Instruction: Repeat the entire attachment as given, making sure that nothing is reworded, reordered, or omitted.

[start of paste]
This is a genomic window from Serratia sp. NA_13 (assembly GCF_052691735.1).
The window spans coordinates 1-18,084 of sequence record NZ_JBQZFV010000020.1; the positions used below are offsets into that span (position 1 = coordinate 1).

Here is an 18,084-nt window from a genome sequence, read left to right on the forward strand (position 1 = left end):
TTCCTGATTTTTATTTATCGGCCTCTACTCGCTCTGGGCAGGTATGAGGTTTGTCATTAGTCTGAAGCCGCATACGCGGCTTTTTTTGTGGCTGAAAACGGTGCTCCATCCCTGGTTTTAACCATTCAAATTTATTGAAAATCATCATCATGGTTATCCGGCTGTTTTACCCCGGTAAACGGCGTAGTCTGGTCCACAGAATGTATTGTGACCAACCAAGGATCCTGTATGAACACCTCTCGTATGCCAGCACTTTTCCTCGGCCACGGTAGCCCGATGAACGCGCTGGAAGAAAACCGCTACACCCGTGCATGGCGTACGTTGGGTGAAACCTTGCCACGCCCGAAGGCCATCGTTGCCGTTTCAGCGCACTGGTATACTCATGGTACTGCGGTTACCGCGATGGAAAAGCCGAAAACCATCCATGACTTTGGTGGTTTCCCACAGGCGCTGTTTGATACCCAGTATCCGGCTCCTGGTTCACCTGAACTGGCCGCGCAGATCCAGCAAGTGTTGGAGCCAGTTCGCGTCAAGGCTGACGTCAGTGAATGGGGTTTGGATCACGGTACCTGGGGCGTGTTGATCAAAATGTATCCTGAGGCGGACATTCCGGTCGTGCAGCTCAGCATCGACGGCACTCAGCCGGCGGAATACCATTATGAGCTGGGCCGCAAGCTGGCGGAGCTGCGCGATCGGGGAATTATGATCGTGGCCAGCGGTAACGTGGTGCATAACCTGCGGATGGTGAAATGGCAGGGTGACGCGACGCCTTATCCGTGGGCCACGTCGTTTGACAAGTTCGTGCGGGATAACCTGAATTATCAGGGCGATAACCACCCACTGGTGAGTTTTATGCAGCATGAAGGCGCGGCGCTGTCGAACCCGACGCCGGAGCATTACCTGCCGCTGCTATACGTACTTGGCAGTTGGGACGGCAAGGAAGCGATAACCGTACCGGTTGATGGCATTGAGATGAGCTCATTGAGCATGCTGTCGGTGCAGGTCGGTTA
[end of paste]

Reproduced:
This is a genomic window from Serratia sp. NA_13 (assembly GCF_052691735.1).
The window spans coordinates 1-18,084 of sequence record NZ_JBQZFV010000020.1; the positions used below are offsets into that span (position 1 = coordinate 1).

Here is an 18,084-nt window from a genome sequence, read left to right on the forward strand (position 1 = left end):
TTCCTGATTTTTATTTATCGGCCTCTACTCGCTCTGGGCAGGTATGAGGTTTGTCATTAGTCTGAAGCCGCATACGCGGCTTTTTTTGTGGCTGAAAACGGTGCTCCATCCCTGGTTTTAACCATTCAAATTTATTGAAAATCATCATCATGGTTATCCGGCTGTTTTACCCCGGTAAACGGCGTAGTCTGGTCCACAGAATGTATTGTGACCAACCAAGGATCCTGTATGAACACCTCTCGTATGCCAGCACTTTTCCTCGGCCACGGTAGCCCGATGAACGCGCTGGAAGAAAACCGCTACACCCGTGCATGGCGTACGTTGGGTGAAACCTTGCCACGCCCGAAGGCCATCGTTGCCGTTTCAGCGCACTGGTATACTCATGGTACTGCGGTTACCGCGATGGAAAAGCCGAAAACCATCCATGACTTTGGTGGTTTCCCACAGGCGCTGTTTGATACCCAGTATCCGGCTCCTGGTTCACCTGAACTGGCCGCGCAGATCCAGCAAGTGTTGGAGCCAGTTCGCGTCAAGGCTGACGTCAGTGAATGGGGTTTGGATCACGGTACCTGGGGCGTGTTGATCAAAATGTATCCTGAGGCGGACATTCCGGTCGTGCAGCTCAGCATCGACGGCACTCAGCCGGCGGAATACCATTATGAGCTGGGCCGCAAGCTGGCGGAGCTGCGCGATCGGGGAATTATGATCGTGGCCAGCGGTAACGTGGTGCATAACCTGCGGATGGTGAAATGGCAGGGTGACGCGACGCCTTATCCGTGGGCCACGTCGTTTGACAAGTTCGTGCGGGATAACCTGAATTATCAGGGCGATAACCACCCACTGGTGAGTTTTATGCAGCATGAAGGCGCGGCGCTGTCGAACCCGACGCCGGAGCATTACCTGCCGCTGCTATACGTACTTGGCAGTTGGGACGGCAAGGAAGCGATAACCGTACCGGTTGATGGCATTGAGATGAGCTCATTGAGCATGCTGTCGGTGCAGGTCGGTTA